2. I had to make sure everyone in my household understood that they needed to be careful with our new surface going forward. No dragging, banging, sliding anything across the surface. Also, no placing hot items directly on the surface, I always use a trivet or good potholder, for hot items. I don’t leave wet items on the counter. If I see any water drops or standing water, I immediately wipe it up. I read somewhere that if someone leaves a glass with a wet bottom, that it will leave a ring on the surface, but once it dries, the ring will diappear. But I try to avoid wet spots as best I can, anyway.


These are links to sites that I used for inspiration before attempting my DIY project:


DIY: Painting Our Kitchen Backsplash!

Kitchen Backsplash Makeover
OurFauxRenoHomeTM DIY: Painting Our Kitchen Backsplash! ^ Link to Artwork shown, “Coffee Mug”

The former color of our kitchen backsplash left a lot to be desired. It was literally the shade of straw, and as a result, was “the straw that broke the camel’s back” in our home! 🐫 Each and every surface in the kitchen was a shade of this color and it motivated me to take action. It was the project that started them ALL. I no longer could tolerate drowning in our sea of beige! Beige floor, beige walls, beige countertops, and beige backsplash…Aaaaah!

So, as a result, I went on a scanvenger hunt thoughout our home and gathered supplies that I hoped I could use to give our kitchen backsplash a facelift, at the very least.

Here are the supplies that I used:

  • Degreaser, kitchen surface, cleaning product
  • A few rolls of paper towels
  • A assortment of different sized, fine art, bristle paint brushes.
  • Dense, black foam, paint brushes in different sizes. (Paint/hardware store quality ones, not the cheap craft aisle ones, because they tend to breakdown fast and fall apart, leaving pieces of foam behind on your project).
  • I used a very inexspensive jar of middle gray paint from the misstint shelf at the hardware store as my grout color. I also used Martha Stewart Muti-Surface Satin Acrylic Paint, in the following colors: white, light gray, and a dark gray. I also had a “pearlescent” white color that I added for some extra sheen on some of the tiles, as well. Each of these paints had a sheen of either an eggshell or a satin, none of them consisted of a flat finish.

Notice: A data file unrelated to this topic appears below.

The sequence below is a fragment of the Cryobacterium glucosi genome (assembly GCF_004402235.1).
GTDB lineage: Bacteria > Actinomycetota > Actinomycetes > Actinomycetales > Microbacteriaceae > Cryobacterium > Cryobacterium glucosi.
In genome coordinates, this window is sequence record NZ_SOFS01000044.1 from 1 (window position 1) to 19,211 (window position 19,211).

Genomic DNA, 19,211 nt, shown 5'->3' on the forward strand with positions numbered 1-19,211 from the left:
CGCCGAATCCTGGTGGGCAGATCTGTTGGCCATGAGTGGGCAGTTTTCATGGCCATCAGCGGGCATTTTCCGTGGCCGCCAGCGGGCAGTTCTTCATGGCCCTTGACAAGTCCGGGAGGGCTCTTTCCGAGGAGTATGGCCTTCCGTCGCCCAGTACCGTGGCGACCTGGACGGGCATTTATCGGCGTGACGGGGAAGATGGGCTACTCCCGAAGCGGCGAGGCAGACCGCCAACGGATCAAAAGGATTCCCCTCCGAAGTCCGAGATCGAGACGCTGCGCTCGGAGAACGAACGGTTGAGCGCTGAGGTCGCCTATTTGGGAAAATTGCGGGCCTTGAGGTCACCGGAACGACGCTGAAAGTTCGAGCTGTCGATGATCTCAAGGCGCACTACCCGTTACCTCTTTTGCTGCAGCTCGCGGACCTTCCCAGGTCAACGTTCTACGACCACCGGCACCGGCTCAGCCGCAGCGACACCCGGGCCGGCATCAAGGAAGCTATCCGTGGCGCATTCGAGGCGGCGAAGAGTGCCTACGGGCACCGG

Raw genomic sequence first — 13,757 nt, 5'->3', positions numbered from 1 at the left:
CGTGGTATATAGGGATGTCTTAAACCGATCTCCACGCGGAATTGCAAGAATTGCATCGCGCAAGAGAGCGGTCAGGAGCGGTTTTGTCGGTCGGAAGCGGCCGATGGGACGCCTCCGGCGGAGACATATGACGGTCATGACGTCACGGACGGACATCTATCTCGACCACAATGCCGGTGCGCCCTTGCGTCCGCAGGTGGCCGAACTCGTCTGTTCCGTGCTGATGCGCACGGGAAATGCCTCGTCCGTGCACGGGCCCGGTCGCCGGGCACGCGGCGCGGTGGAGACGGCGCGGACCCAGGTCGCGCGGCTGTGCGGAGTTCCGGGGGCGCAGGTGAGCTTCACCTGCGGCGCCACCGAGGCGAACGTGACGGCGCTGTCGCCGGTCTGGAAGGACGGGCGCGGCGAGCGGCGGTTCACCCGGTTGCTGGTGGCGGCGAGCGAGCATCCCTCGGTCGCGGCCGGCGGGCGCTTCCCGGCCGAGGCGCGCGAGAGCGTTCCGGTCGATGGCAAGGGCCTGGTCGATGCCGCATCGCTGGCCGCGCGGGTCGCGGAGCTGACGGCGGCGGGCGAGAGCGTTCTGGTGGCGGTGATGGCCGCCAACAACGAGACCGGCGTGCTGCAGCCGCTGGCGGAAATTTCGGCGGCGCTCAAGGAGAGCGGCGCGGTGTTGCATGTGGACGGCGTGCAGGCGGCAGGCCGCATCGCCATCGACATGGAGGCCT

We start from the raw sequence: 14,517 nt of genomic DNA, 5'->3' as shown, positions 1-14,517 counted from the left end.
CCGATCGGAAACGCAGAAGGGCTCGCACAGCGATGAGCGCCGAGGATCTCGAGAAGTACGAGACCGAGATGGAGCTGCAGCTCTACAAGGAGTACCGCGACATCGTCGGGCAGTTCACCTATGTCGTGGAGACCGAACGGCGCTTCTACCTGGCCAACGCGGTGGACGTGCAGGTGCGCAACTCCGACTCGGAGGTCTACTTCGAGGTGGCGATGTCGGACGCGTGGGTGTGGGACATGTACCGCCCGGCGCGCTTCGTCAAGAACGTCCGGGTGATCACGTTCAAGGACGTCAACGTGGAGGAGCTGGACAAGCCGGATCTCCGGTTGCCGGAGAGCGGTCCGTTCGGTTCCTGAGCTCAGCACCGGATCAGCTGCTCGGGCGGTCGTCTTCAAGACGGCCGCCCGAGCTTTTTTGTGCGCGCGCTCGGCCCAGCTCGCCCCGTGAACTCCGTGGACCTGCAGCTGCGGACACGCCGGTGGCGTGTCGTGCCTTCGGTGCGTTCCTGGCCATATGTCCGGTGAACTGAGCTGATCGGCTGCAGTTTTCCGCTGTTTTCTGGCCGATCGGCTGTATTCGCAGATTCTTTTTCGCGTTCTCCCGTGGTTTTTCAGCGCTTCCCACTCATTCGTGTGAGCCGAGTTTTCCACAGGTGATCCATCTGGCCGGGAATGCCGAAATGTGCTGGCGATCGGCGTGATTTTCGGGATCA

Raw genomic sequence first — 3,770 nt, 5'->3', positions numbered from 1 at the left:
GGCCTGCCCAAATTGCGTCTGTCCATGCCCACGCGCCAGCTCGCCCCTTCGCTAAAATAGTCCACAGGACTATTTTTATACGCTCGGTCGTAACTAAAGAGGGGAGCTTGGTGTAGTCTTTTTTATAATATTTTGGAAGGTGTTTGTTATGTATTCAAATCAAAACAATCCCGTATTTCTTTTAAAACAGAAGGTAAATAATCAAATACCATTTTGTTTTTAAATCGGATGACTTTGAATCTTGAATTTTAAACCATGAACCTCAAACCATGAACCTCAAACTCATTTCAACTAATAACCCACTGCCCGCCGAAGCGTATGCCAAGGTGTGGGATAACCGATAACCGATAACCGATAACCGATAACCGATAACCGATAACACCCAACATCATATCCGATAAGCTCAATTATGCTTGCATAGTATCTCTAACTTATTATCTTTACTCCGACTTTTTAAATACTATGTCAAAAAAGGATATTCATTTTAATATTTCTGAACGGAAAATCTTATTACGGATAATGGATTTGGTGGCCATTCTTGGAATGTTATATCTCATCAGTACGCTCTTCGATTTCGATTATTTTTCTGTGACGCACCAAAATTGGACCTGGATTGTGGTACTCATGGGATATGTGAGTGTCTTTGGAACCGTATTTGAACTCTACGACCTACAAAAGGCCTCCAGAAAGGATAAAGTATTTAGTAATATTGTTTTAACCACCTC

• Martha Stewart Crafts Photo Transfer (for Light colored surfaces.) I used this as my final step, sealer.
  • A couple of different sized rulers, a standard 12″ and a 6″.
  • A pencil
  • I made a small cardboard rectangular template. Mine was a little smaller than a business card
  • Duck Quick Release Painter’s Tape (I used a 7/8″ width and a thin 1/4″ width tape to mask my template for the grout lines.
  • A small level to help make the faux grout lines level.
Some of the painting supplies I used
^ A photo of some of the painting supplies I used for this project.
  1. You may want to refer to my “Tips for making a big DIY project easier on your household!” post

  2. I cleaned the backsplash surface with a kitchen degreaser/cleaner product and paper towels.

  3. I didn’t sand or prime my surface, but it may have added to durability to do so. (So far my backsplash has held up great after a year, without sanding and priming).

  4. I taped off all of the perimeters with painter’s tape (where the counter met the walls, cabinets, etc.)

  5. I painted the entire surface with an acrylic white paint (Martha Stewart Brand). For the most part, I used deferent sized black, dense foam brushes and when I’d go to edge I’d sometimes alternate with a small, but firm fine artist brush. (Better for tight spaces and details). I applied two coats (and allowed overnight drying time, in between coats.)